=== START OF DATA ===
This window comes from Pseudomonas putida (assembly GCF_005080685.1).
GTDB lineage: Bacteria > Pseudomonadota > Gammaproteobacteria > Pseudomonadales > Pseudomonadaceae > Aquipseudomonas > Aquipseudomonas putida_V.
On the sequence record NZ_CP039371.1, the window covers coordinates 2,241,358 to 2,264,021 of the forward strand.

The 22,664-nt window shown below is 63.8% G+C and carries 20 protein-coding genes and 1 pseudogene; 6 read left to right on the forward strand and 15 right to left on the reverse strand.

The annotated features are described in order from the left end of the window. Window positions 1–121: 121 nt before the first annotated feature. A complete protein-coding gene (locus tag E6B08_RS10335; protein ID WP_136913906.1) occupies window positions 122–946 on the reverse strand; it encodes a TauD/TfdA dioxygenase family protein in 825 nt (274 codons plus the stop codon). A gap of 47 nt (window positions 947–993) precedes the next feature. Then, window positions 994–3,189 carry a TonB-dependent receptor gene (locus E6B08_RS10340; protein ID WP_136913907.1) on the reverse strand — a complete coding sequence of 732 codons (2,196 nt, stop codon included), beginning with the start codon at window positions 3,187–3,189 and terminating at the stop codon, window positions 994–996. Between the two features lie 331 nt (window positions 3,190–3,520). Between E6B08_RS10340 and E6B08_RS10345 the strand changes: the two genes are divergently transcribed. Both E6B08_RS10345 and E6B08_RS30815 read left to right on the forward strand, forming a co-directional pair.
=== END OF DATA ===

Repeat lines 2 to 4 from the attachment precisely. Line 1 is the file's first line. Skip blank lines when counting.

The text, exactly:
GTDB lineage: Bacteria > Pseudomonadota > Gammaproteobacteria > Pseudomonadales > Pseudomonadaceae > Aquipseudomonas > Aquipseudomonas putida_V.
On the sequence record NZ_CP039371.1, the window covers coordinates 2,241,358 to 2,264,021 of the forward strand.

The 22,664-nt window shown below is 63.8% G+C and carries 20 protein-coding genes and 1 pseudogene; 6 read left to right on the forward strand and 15 right to left on the reverse strand.